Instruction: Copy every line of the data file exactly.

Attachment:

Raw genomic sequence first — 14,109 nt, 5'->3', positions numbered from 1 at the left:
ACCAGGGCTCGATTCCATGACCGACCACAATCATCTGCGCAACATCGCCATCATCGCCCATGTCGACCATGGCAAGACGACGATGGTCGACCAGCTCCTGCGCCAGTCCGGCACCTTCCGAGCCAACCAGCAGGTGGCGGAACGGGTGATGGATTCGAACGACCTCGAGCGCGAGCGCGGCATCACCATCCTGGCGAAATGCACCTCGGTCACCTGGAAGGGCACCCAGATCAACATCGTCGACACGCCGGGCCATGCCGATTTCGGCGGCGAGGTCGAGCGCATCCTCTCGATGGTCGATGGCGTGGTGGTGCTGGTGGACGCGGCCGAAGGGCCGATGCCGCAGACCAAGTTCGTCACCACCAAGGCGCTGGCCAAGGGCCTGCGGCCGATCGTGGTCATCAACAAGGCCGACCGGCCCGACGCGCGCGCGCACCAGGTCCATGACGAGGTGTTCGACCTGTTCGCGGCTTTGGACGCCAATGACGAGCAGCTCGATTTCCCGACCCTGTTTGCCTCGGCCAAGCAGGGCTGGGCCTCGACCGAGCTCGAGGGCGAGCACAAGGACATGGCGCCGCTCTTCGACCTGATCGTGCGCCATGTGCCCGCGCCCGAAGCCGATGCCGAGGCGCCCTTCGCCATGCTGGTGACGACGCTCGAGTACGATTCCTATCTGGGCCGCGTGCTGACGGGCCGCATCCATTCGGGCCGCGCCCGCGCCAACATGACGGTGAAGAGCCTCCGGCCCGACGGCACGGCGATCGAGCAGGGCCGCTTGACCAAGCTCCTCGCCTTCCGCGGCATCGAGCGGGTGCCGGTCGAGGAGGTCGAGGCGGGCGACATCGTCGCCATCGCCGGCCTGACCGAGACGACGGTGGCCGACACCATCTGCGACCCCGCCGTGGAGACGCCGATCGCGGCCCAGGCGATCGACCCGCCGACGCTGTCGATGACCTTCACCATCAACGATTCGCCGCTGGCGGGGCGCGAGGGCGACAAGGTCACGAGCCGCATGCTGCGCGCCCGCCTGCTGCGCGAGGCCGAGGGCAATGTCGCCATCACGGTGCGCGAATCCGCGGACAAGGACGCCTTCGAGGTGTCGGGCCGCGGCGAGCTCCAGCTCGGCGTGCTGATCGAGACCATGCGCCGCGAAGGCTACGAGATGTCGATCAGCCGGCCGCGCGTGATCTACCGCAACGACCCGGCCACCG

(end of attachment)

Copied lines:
Raw genomic sequence first — 14,109 nt, 5'->3', positions numbered from 1 at the left:
ACCAGGGCTCGATTCCATGACCGACCACAATCATCTGCGCAACATCGCCATCATCGCCCATGTCGACCATGGCAAGACGACGATGGTCGACCAGCTCCTGCGCCAGTCCGGCACCTTCCGAGCCAACCAGCAGGTGGCGGAACGGGTGATGGATTCGAACGACCTCGAGCGCGAGCGCGGCATCACCATCCTGGCGAAATGCACCTCGGTCACCTGGAAGGGCACCCAGATCAACATCGTCGACACGCCGGGCCATGCCGATTTCGGCGGCGAGGTCGAGCGCATCCTCTCGATGGTCGATGGCGTGGTGGTGCTGGTGGACGCGGCCGAAGGGCCGATGCCGCAGACCAAGTTCGTCACCACCAAGGCGCTGGCCAAGGGCCTGCGGCCGATCGTGGTCATCAACAAGGCCGACCGGCCCGACGCGCGCGCGCACCAGGTCCATGACGAGGTGTTCGACCTGTTCGCGGCTTTGGACGCCAATGACGAGCAGCTCGATTTCCCGACCCTGTTTGCCTCGGCCAAGCAGGGCTGGGCCTCGACCGAGCTCGAGGGCGAGCACAAGGACATGGCGCCGCTCTTCGACCTGATCGTGCGCCATGTGCCCGCGCCCGAAGCCGATGCCGAGGCGCCCTTCGCCATGCTGGTGACGACGCTCGAGTACGATTCCTATCTGGGCCGCGTGCTGACGGGCCGCATCCATTCGGGCCGCGCCCGCGCCAACATGACGGTGAAGAGCCTCCGGCCCGACGGCACGGCGATCGAGCAGGGCCGCTTGACCAAGCTCCTCGCCTTCCGCGGCATCGAGCGGGTGCCGGTCGAGGAGGTCGAGGCGGGCGACATCGTCGCCATCGCCGGCCTGACCGAGACGACGGTGGCCGACACCATCTGCGACCCCGCCGTGGAGACGCCGATCGCGGCCCAGGCGATCGACCCGCCGACGCTGTCGATGACCTTCACCATCAACGATTCGCCGCTGGCGGGGCGCGAGGGCGACAAGGTCACGAGCCGCATGCTGCGCGCCCGCCTGCTGCGCGAGGCCGAGGGCAATGTCGCCATCACGGTGCGCGAATCCGCGGACAAGGACGCCTTCGAGGTGTCGGGCCGCGGCGAGCTCCAGCTCGGCGTGCTGATCGAGACCATGCGCCGCGAAGGCTACGAGATGTCGATCAGCCGGCCGCGCGTGATCTACCGCAACGACCCGGCCACCG